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The man who changed his birthyear from 102 to 100 BCE in order to become younger....

 

What is this now? This is news to me, please elaborate.

Edited by Fulvia

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The man who changed his birthyear from 102 to 100 BCE in order to become younger....

 

What is this now? This is news to me, please elaborate.

Hahaha..Yeah quit the revisionism. Caesar's birth date has already been discussed at length and the idea that he changed it to appear younger is retarded.

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The man who changed his birthyear from 102 to 100 BCE in order to become younger....

 

What is this now? This is news to me, please elaborate.

 

Here's the word on Caesar's birth year, from our own Primus Pilus, who authored this introduction to The First Triumvirate:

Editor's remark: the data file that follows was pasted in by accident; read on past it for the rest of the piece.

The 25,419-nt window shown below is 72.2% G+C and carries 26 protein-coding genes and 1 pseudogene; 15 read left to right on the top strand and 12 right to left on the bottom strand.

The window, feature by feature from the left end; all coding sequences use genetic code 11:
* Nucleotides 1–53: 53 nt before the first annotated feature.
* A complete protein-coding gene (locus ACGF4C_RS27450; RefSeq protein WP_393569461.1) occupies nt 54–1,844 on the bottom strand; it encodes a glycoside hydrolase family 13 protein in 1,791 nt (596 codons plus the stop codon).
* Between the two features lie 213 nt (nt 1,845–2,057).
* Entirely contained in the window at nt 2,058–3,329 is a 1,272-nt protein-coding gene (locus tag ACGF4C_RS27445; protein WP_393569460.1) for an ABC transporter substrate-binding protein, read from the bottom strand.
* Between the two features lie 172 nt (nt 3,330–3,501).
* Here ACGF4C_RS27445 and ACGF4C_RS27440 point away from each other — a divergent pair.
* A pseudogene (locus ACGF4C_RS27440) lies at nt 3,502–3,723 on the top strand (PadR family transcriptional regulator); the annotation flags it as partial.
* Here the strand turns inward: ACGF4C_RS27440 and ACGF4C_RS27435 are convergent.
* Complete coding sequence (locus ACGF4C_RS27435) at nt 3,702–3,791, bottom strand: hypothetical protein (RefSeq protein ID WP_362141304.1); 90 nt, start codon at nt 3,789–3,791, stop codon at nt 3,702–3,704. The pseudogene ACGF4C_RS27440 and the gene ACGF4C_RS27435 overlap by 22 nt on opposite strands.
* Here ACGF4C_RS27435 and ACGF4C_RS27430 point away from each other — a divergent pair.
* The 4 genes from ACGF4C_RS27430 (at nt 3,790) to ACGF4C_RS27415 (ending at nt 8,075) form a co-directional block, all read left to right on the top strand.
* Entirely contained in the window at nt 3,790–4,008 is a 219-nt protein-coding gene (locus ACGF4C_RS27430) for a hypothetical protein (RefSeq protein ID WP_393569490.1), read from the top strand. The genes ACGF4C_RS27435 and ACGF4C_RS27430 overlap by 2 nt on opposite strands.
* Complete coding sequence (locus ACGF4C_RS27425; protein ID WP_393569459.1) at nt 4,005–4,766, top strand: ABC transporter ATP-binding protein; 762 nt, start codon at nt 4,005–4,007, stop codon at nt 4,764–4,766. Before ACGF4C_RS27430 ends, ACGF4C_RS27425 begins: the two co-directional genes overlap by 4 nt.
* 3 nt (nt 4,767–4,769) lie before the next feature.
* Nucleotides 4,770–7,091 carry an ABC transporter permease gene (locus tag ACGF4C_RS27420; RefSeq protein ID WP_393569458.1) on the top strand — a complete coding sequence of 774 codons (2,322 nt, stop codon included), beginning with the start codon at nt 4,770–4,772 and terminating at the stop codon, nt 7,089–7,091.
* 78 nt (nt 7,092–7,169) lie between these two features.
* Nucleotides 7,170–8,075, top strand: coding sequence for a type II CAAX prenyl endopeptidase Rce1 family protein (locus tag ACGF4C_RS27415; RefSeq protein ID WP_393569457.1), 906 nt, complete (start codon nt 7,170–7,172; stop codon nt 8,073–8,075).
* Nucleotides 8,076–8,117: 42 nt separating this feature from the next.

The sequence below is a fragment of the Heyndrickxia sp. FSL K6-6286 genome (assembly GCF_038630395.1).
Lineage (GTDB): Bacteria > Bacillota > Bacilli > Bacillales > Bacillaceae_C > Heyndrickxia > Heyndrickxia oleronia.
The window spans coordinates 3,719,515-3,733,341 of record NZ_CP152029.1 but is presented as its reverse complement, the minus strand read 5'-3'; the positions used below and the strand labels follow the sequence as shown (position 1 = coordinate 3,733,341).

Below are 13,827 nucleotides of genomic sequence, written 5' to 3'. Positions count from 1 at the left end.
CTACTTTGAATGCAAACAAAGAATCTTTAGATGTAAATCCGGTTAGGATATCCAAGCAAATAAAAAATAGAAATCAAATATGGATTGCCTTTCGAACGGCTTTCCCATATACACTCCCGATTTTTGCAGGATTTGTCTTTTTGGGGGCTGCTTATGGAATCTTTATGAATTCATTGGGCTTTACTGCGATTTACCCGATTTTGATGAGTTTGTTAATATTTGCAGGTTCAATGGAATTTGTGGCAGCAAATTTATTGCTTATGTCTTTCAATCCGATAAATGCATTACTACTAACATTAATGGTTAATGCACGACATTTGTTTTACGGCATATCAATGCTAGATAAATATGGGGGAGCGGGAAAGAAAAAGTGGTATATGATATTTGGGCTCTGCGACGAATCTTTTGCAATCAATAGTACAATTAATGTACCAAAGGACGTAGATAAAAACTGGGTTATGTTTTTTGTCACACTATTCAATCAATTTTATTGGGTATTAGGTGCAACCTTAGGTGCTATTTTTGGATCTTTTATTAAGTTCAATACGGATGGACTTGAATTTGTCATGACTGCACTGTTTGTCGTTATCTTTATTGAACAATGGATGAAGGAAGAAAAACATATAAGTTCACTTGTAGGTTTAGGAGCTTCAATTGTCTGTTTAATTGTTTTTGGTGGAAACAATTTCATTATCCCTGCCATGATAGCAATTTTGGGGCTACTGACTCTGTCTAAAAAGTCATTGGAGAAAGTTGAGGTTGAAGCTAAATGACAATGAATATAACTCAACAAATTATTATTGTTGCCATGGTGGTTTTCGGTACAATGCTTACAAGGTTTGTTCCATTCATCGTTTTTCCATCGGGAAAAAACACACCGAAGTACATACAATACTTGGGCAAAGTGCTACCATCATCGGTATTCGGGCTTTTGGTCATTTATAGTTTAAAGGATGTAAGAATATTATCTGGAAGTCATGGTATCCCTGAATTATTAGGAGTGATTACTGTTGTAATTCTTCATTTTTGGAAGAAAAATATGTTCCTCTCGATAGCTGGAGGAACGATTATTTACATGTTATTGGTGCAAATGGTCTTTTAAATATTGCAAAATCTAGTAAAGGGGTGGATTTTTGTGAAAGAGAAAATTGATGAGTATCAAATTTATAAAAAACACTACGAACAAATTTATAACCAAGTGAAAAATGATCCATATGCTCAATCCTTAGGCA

"Of interesting note regarding the election is Caesar's age. The constitution, under normal circumstances, required a Consular candidate to be 42 years of age. Caesar, however, according to common beliefs, being born in 100 BC, was only 40 years old. This has led to much speculation that he was actually born in 102 BC to make him the right age for the office. The fact that the 'boni' and their ultra conservative policies make little argument against the legality of Caesar running for Consul, lends credence to the argument that Caesar was actually born 2 years earlier. In fact, each office Caesar held was exactly 2 years prior to being legally eligible. However, circumstances throughout this imperatorial period of the Republic often negated such rules. Pompey served as consul in his 20's without even having been a Senator first. Both Plutarch and Suetonius, ancient Rome's great biographers, both say that Caesar died during his 56th year. He would have turned 56 in July of 44 BC making it seem quite clear that Caesar was indeed born in 100 BC. Some theories have suggested that his age may have been overlooked because Caesar won the corona civica in his youth while on campaign in the east. Regardless, no special legislation or extenuating circumstances seemed to block Caesar's legal position to run for Consul."